In 1913, Niels **Bohr** attempted to resolve the atomic paradox by ignoring classical electromagnetism’s prediction that the orbiting electron in hydrogen would continuously emit light. Instead, he incorporated into the classical mechanics description of the atom Planck’s ideas of quantization and Einstein’s finding that light consists of photons whose energy is proportional to their frequency.

Bohr assumed that the electron orbiting the nucleus would not normally emit any radiation (the stationary state hypothesis), but it would emit or absorb a photon if it moved to a different orbit. The energy absorbed or emitted would reflect differences in the orbital energies according to this equation:

\(\mid \text{Δ}E\mid =\mid {E}_{\text{f}}-{E}_{\text{i}}\mid =h\nu =\phantom{\rule{0.2em}{0ex}}\frac{hc}{\lambda }\)

In this equation, *h* is Planck’s constant and *E _{i}* and

*E*are the initial and final orbital energies, respectively. The absolute value of the energy difference is used, since frequencies and wavelengths are always positive. Instead of allowing for continuous values for the angular momentum, energy, and orbit radius, Bohr assumed that only discrete values for these could occur (actually, quantizing any one of these would imply that the other two are also quantized). Bohr’s expression for the quantized energies is:

_{f}\({E}_{n}=\text{−}\frac{k}{{n}^{2}}\phantom{\rule{0.2em}{0ex}},\phantom{\rule{0.2em}{0ex}}n=1,\phantom{\rule{0.2em}{0ex}}2,\phantom{\rule{0.2em}{0ex}}3,\phantom{\rule{0.2em}{0ex}}\dots \)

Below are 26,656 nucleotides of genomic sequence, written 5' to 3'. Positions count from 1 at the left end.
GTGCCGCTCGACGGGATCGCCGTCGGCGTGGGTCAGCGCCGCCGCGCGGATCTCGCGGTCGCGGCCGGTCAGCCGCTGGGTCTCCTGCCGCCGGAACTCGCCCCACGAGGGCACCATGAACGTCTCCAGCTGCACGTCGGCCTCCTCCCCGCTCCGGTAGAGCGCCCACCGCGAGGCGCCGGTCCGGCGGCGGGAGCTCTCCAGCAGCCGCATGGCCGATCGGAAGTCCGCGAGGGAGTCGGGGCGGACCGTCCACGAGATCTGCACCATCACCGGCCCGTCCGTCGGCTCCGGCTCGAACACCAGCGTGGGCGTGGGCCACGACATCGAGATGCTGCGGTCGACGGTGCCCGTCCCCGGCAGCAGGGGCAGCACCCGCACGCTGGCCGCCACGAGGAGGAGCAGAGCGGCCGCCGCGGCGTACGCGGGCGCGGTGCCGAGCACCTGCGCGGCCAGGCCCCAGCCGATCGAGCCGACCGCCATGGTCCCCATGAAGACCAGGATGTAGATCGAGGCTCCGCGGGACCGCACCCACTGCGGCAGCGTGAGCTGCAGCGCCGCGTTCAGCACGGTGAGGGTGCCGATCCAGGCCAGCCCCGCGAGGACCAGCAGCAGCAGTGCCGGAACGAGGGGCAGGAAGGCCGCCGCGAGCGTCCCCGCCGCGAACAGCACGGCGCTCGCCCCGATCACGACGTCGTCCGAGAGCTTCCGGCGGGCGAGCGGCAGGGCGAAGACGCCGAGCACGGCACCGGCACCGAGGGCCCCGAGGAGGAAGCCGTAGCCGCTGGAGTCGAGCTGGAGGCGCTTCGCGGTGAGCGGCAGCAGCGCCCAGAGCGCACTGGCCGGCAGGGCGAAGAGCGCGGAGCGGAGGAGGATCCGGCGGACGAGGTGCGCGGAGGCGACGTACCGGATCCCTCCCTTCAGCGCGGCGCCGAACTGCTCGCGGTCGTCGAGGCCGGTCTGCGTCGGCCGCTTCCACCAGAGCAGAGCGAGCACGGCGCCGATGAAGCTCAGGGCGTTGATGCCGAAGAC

In this expression, *k* is a constant comprising fundamental constants such as the electron mass and charge and Planck’s constant. Inserting the expression for the orbit energies into the equation for Δ*E* gives

\(\text{Δ}E=k\left(\phantom{\rule{0.2em}{0ex}}\frac{1}{{n}_{1}^{2}}\phantom{\rule{0.2em}{0ex}}-\phantom{\rule{0.2em}{0ex}}\frac{1}{{n}_{2}^{2}}\phantom{\rule{0.2em}{0ex}}\right)=\phantom{\rule{0.2em}{0ex}}\frac{hc}{\lambda }\)

or

\(\phantom{\rule{0.2em}{0ex}}\frac{1}{\lambda }\phantom{\rule{0.2em}{0ex}}=\phantom{\rule{0.2em}{0ex}}\frac{k}{hc}\phantom{\rule{0.2em}{0ex}}\left(\phantom{\rule{0.2em}{0ex}}\frac{1}{{n}_{1}^{2}}\phantom{\rule{0.2em}{0ex}}-\phantom{\rule{0.2em}{0ex}}\frac{1}{{n}_{2}^{2}}\phantom{\rule{0.2em}{0ex}}\right)\)

which is identical to the Rydberg equation for \({R}_{\infty }=\phantom{\rule{0.2em}{0ex}}\frac{k}{hc}.\) When Bohr calculated his theoretical value for the Rydberg constant, \({R}_{\infty },\) and compared it with the experimentally accepted value, he got excellent agreement. Since the Rydberg constant was one of the most precisely measured constants at that time, this level of agreement was astonishing and meant that Bohr’s model was taken seriously, despite the many assumptions that Bohr needed to derive it.

The lowest few energy levels are shown in the figure below.

One of the fundamental laws of physics is that matter is most stable with the lowest possible energy. Thus, the electron in a hydrogen atom usually moves in the *n* = 1 orbit, the orbit in which it has the lowest energy. When the electron is in this lowest energy orbit, the atom is said to be in its ground electronic state (or simply ground state).

If the atom receives energy from an outside source, it is possible for the electron to move to an orbit with a higher *n* value and the atom is now in an excited electronic state (or simply an excited state) with a higher energy. When an electron transitions from an excited state (higher energy orbit) to a less excited state, or ground state, the difference in energy is emitted as a photon.

Similarly, if a photon is absorbed by an atom, the energy of the photon moves an electron from a lower energy orbit up to a more excited one. We can relate the energy of electrons in atoms to what we learned previously about energy. The law of conservation of energy says that we can neither create nor destroy energy.